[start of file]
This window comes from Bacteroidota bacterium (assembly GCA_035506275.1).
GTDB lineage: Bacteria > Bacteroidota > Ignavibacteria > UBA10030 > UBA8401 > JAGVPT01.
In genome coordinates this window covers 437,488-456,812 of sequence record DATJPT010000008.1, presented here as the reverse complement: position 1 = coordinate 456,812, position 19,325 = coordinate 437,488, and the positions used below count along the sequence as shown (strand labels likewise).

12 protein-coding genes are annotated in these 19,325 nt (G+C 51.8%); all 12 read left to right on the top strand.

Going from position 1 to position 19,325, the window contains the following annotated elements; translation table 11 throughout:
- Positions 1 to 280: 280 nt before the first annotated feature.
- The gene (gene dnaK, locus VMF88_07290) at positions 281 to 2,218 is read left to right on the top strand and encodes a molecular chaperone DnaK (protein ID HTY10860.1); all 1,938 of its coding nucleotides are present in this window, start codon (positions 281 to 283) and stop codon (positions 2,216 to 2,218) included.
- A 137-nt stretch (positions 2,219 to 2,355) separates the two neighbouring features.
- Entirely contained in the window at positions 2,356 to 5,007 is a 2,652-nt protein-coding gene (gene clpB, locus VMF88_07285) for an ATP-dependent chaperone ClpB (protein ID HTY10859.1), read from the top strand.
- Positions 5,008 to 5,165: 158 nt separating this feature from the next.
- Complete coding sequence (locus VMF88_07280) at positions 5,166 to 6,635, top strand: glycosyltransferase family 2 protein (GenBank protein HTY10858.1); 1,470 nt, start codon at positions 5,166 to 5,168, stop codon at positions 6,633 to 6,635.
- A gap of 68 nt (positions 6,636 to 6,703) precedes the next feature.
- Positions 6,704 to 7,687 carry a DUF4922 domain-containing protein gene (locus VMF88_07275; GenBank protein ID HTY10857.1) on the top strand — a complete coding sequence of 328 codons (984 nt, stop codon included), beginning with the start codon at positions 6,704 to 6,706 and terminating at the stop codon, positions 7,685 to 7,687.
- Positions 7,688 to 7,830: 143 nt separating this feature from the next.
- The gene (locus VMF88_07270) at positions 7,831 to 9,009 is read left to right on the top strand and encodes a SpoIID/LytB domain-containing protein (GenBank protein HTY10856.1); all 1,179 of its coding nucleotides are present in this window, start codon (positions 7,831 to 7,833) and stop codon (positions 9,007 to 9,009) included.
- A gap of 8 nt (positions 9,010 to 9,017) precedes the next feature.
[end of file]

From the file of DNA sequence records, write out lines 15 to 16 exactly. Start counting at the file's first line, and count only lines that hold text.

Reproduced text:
- The gene (locus VMF88_07270) at positions 7,831 to 9,009 is read left to right on the top strand and encodes a SpoIID/LytB domain-containing protein (GenBank protein HTY10856.1); all 1,179 of its coding nucleotides are present in this window, start codon (positions 7,831 to 7,833) and stop codon (positions 9,007 to 9,009) included.
- A gap of 8 nt (positions 9,010 to 9,017) precedes the next feature.